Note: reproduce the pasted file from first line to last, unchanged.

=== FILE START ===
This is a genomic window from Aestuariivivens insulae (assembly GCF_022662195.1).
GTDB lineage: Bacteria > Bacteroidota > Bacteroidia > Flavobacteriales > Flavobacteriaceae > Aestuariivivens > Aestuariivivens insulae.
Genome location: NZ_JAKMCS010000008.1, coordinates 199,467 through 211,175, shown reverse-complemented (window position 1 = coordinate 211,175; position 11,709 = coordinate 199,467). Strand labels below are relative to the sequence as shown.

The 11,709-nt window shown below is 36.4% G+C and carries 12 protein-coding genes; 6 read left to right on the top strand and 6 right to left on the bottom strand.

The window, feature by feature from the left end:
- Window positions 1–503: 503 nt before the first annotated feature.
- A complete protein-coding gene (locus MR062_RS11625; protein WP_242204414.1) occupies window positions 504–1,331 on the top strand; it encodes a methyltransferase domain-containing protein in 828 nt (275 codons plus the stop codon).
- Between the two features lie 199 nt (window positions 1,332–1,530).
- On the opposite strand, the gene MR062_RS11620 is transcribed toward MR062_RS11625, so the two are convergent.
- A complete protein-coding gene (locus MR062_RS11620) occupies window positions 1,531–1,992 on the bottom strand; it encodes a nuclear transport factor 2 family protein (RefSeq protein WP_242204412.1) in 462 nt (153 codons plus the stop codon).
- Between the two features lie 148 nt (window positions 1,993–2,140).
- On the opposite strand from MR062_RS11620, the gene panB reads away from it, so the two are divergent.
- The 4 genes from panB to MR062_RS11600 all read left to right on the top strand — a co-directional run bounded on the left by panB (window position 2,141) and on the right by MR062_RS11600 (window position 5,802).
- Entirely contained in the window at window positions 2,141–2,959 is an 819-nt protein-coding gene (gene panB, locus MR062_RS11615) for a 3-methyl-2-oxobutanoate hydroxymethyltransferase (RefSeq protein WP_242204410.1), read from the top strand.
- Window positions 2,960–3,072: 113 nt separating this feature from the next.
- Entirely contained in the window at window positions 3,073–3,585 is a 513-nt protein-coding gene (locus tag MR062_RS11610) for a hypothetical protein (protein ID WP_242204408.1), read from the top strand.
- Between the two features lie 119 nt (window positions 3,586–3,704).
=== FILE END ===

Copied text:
This is a genomic window from Aestuariivivens insulae (assembly GCF_022662195.1).
GTDB lineage: Bacteria > Bacteroidota > Bacteroidia > Flavobacteriales > Flavobacteriaceae > Aestuariivivens > Aestuariivivens insulae.
Genome location: NZ_JAKMCS010000008.1, coordinates 199,467 through 211,175, shown reverse-complemented (window position 1 = coordinate 211,175; position 11,709 = coordinate 199,467). Strand labels below are relative to the sequence as shown.

The 11,709-nt window shown below is 36.4% G+C and carries 12 protein-coding genes; 6 read left to right on the top strand and 6 right to left on the bottom strand.

The window, feature by feature from the left end:
- Window positions 1–503: 503 nt before the first annotated feature.
- A complete protein-coding gene (locus MR062_RS11625; protein WP_242204414.1) occupies window positions 504–1,331 on the top strand; it encodes a methyltransferase domain-containing protein in 828 nt (275 codons plus the stop codon).
- Between the two features lie 199 nt (window positions 1,332–1,530).
- On the opposite strand, the gene MR062_RS11620 is transcribed toward MR062_RS11625, so the two are convergent.
- A complete protein-coding gene (locus MR062_RS11620) occupies window positions 1,531–1,992 on the bottom strand; it encodes a nuclear transport factor 2 family protein (RefSeq protein WP_242204412.1) in 462 nt (153 codons plus the stop codon).
- Between the two features lie 148 nt (window positions 1,993–2,140).
- On the opposite strand from MR062_RS11620, the gene panB reads away from it, so the two are divergent.
- The 4 genes from panB to MR062_RS11600 all read left to right on the top strand — a co-directional run bounded on the left by panB (window position 2,141) and on the right by MR062_RS11600 (window position 5,802).
- Entirely contained in the window at window positions 2,141–2,959 is an 819-nt protein-coding gene (gene panB, locus MR062_RS11615) for a 3-methyl-2-oxobutanoate hydroxymethyltransferase (RefSeq protein WP_242204410.1), read from the top strand.
- Window positions 2,960–3,072: 113 nt separating this feature from the next.
- Entirely contained in the window at window positions 3,073–3,585 is a 513-nt protein-coding gene (locus tag MR062_RS11610) for a hypothetical protein (protein ID WP_242204408.1), read from the top strand.
- Between the two features lie 119 nt (window positions 3,586–3,704).